'&' and '*' (C++)?

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FAQ > What's the difference between... > '&' and '*' (C++)?

This item was added on: 2003/03/13

It depends on what is meant by &. Since C++ makes use of overloaded built in operators, & can either take the address of an object, perform a bitwise AND operation, do anything related to a user defined type if overloaded by that type, or create a reference. In the context of this question, I'll assume a reference is meant.

A reference is an alternative name for an object, a synonym that refers to the same location in memory, but has a different name. The biggest difference between a pointer and a reference is that a reference need not be dereferenced.

Example of a reference:

int  i = 1;
int& r = i; // i and r refer to the same int

r = 2; // i = 2

A pointer on the other hand, is a separate variable that contains a memory address as its value, that memory address can be dereferenced, or followed, to reach the contents of that memory address. The functionality of pointers are very similar to that of references:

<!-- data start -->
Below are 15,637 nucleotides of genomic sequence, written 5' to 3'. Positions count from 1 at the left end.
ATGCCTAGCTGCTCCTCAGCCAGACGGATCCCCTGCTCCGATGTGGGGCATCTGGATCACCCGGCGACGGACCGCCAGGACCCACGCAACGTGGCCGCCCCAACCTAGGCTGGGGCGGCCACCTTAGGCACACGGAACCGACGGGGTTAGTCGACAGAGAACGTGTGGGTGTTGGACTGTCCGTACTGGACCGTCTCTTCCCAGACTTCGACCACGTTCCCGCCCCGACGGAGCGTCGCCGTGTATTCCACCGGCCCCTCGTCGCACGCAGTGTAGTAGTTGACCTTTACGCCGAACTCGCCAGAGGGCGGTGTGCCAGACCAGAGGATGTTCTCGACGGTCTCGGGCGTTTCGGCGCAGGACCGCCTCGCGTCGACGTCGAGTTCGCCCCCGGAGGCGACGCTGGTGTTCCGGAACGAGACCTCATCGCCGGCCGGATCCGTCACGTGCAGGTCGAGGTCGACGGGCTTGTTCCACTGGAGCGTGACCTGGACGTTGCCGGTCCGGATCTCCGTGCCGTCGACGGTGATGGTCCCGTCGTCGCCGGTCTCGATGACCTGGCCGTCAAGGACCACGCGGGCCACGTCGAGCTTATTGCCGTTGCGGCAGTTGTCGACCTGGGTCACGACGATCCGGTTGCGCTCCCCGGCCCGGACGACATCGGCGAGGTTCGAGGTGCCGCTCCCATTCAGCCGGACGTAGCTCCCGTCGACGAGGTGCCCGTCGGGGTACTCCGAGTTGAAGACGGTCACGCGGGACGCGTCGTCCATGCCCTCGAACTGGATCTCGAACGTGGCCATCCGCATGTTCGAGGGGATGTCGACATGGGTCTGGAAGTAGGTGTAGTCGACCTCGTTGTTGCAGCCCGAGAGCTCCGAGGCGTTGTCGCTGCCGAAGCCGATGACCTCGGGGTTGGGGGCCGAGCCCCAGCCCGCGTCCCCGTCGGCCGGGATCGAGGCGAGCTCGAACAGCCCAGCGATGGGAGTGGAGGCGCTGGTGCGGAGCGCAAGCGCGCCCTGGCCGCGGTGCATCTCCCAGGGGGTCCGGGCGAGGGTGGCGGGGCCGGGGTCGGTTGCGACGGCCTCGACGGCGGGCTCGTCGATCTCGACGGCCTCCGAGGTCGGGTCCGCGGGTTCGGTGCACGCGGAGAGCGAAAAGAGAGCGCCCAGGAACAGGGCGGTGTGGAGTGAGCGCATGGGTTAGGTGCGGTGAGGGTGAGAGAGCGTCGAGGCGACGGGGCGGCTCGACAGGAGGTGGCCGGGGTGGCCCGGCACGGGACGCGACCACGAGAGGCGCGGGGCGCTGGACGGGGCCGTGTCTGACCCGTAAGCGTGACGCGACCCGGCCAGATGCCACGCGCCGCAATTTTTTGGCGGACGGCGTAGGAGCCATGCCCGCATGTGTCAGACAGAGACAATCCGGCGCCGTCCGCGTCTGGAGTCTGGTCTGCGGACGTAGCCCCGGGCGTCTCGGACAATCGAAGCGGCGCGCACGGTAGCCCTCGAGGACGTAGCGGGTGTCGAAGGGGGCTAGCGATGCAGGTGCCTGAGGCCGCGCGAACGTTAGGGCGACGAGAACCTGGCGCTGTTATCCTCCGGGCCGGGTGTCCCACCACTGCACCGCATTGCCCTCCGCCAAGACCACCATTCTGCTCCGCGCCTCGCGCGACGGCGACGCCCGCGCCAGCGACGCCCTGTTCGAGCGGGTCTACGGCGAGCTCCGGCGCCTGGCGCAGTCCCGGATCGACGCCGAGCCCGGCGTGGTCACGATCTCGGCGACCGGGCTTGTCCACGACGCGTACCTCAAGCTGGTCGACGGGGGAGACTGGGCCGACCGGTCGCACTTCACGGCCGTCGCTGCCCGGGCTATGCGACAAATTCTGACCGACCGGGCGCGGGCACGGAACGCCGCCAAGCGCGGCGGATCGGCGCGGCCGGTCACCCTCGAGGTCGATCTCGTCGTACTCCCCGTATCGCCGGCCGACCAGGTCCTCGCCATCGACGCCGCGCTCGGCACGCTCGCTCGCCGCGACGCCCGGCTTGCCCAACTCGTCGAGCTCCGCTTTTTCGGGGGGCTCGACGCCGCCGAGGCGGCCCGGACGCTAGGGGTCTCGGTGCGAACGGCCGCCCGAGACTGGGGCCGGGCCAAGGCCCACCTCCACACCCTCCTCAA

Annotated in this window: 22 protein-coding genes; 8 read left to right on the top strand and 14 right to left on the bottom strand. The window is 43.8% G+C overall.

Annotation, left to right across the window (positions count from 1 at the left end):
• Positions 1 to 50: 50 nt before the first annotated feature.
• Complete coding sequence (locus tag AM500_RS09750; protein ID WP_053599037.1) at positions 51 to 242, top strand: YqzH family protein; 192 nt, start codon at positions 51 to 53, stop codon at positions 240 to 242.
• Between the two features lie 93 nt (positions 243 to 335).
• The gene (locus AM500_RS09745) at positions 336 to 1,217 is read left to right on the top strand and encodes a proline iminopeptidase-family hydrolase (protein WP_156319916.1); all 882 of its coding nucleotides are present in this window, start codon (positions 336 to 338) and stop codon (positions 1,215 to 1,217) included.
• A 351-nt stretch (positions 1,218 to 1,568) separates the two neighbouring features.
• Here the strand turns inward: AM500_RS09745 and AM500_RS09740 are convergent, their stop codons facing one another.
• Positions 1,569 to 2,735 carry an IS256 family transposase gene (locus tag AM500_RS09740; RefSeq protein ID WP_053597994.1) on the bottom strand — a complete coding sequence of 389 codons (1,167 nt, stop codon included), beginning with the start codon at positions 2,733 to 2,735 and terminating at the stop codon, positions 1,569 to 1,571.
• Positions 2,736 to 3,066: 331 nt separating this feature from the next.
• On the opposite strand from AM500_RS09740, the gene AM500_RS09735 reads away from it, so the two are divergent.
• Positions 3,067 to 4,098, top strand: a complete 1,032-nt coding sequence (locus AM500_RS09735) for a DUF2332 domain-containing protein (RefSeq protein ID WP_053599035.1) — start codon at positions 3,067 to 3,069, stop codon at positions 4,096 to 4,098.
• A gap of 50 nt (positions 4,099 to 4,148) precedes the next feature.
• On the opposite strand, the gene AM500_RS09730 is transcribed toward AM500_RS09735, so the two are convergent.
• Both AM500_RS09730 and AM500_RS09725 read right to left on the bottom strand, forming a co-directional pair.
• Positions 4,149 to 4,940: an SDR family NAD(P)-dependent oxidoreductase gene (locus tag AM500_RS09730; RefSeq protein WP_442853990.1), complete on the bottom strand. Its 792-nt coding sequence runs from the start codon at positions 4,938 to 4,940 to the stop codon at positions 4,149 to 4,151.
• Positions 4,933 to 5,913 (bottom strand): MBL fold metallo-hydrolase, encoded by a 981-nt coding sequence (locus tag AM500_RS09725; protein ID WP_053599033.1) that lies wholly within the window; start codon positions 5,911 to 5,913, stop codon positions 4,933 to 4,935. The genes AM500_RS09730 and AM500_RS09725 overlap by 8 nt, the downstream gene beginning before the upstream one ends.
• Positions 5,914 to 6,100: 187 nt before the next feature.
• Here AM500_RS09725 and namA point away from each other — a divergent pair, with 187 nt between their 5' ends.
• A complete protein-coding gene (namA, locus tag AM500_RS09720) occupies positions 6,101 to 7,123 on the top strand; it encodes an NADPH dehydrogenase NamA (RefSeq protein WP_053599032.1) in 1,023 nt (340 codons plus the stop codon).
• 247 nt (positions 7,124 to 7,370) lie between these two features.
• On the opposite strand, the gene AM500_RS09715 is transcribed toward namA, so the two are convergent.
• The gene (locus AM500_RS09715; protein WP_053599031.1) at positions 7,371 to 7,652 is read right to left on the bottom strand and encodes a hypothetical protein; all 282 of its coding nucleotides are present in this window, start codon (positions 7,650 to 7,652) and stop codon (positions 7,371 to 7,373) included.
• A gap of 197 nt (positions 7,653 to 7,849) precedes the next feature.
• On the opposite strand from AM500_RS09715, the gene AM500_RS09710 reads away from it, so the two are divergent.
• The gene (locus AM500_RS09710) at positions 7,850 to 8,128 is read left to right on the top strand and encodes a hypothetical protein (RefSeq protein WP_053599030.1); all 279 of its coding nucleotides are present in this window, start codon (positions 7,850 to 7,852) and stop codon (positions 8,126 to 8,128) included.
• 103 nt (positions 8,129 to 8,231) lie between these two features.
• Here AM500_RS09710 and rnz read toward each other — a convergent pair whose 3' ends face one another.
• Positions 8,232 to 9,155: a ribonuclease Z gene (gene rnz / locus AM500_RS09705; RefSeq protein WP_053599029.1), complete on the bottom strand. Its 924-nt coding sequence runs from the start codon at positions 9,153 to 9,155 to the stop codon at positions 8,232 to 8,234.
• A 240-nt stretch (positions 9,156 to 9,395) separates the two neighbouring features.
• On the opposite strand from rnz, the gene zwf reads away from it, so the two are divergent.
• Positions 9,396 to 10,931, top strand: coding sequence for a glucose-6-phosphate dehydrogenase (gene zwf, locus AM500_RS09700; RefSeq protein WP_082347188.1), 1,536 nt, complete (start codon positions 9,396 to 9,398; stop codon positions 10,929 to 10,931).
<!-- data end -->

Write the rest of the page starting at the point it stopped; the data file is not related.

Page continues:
int i = 1;
int *p = &i; // p now points to the address of i

*p = 2 // i = 2;

The biggest difference between references and pointers is that pointers may be treated like any other variable, operations can be performed on the pointer itself:

char *p = "Test";
p++; // p = "est";

References cannot have operations performed on them since they are not variables, they are synonyms for the referred object and any operations will act on that object, not the reference.

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